Buffalo, to its credit (again, this was not a “Buffalo’s defense played poorly” game), still managed pretty quick pressure from a looping linebacker who was either already blitzing or was supposed to go when he saw Mahomes get out of the pocket. My suspicion is the latter, and it’s a great call. The problem is Reid puts Travis Kelce in the area that linebacker might have filled had he stayed in coverage, and Mahomes makes a shortstop-style throw around the pressure for a conversion.
When a quarterback can make these throws regardless of pressure, it means that even when defenses get it completely right they can still lose, and when they get it partially right they’re almost destined to lose.
The compounding problem for Buffalo, and what helps make this the best performance I’ve ever seen from a quarterback, is that Mahomes wasn’t just doing the spectacular, weird, off-schedule stuff. He was also working with a merciless efficiency within the offense as well, finding open players quickly and making accurate throws repeatedly.
The Bills played it the way they were supposed to, taking away deep routes and forcing Mahomes to be patient and make the right reads quickly. And he just kept doing it.
This isn’t a particularly special-looking snap, but it’s demonstrative of what was happening over and over Sunday when the Bills dropped into zone coverage. Mahomes would step back, survey the field quickly, and (regardless of pressure, which did get in his face here with a defender diving towards him) fire the ball to the open spot in the zone even as the receiver was breaking into the area.
There’s no good way to prevent this in zone coverage if the quarterback is seeing the field well and making throws that anticipate where the open space will be. The only thing a defense can do is hope that it’ll stop at some point. And it just never did on Sunday.
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Mahomes’ ball placement repeatedly killed the Bills even on throws where his playmakers were the stars. Everyone has watched Tyreek Hill outrace the Bills’ safeties for a late touchdown. But look where he was when Mahomes was in the middle of his throwing motion.
Mahomes has his arm cocked back and is about to release this ball to Hill, who is coming across the middle. By the time the ball arrives, Hill has separation. But when the throw is being made that separation isn’t there. So Mahomes puts it in front of Hill despite the fact that he’s throwing it much more on a rope than a loft. The placement has to be perfect for Hill to run right into the ball as though it’s a handoff, and that’s exactly what happens.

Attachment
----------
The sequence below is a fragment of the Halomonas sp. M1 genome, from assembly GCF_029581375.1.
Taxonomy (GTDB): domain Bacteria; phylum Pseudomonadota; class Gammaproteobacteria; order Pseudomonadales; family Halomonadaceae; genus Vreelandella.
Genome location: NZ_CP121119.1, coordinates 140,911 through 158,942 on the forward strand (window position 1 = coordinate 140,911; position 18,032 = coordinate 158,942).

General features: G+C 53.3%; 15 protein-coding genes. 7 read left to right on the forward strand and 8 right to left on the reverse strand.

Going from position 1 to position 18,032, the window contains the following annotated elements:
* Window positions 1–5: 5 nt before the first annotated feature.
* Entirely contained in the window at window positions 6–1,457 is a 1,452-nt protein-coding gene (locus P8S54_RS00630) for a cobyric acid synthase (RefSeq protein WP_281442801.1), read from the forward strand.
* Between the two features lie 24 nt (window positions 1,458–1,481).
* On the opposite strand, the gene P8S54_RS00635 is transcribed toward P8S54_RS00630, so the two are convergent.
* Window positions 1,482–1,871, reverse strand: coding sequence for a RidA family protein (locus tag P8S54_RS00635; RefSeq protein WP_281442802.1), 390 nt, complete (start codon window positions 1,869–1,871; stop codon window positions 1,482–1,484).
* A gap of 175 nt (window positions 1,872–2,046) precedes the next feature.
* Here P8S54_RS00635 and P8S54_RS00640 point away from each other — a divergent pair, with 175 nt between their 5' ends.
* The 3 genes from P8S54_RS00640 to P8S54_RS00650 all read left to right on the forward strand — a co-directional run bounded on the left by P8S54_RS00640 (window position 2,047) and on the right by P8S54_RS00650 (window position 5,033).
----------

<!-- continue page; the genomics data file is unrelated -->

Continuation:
Hill’s post-catch run was spectacular, but it doesn’t happen without a perfect throw at the perfect moment to take advantage of man coverage. And that sort of read/throw is what helps teams make big plays without having to push the ball down the field.
Mahomes’ placement on the final play of the drive was another example of the way he played to near perfection in this game.
A lot has been made (and rightly so) about the fact that the Bills chose to put a linebacker on Kelce in the red zone on such a crucial snap, but Milano actually had solid coverage on this play despite an initial stumble (caused by Kelce’s fake out on his way towards the end zone). He’s able to get depth and has his hands up trying to contest the ball he knows is coming.
But it doesn’t matter. Because despite the fact that Mahomes has his right guard being shoved into his lap, he puts it in a spot that Kelce can snatch it out of the air with no risk of the defender making a play on the ball.
There’s no chance on a play like this for a defender, and the Chiefs advanced to the next round of the playoffs.
I’ve charted many games in which a quarterback created yardage at a high level when things broke down. I’ve charted many games in which a quarterback made nearly every throw on schedule and to the right spot. I’ve charted many games in which a quarterback showed poise under pressure. I’ve charted many games in which a quarterback threw the ball accurately almost every single time.
But I’ve never charted a game in which a quarterback did all of those things at an absolutely elite level for virtually the entire game, without making any significant mistakes throughout. It was as close to perfection as I’ve ever seen, and maybe as close to perfection as it can get as a quarterback.
The Grim Reaper, indeed.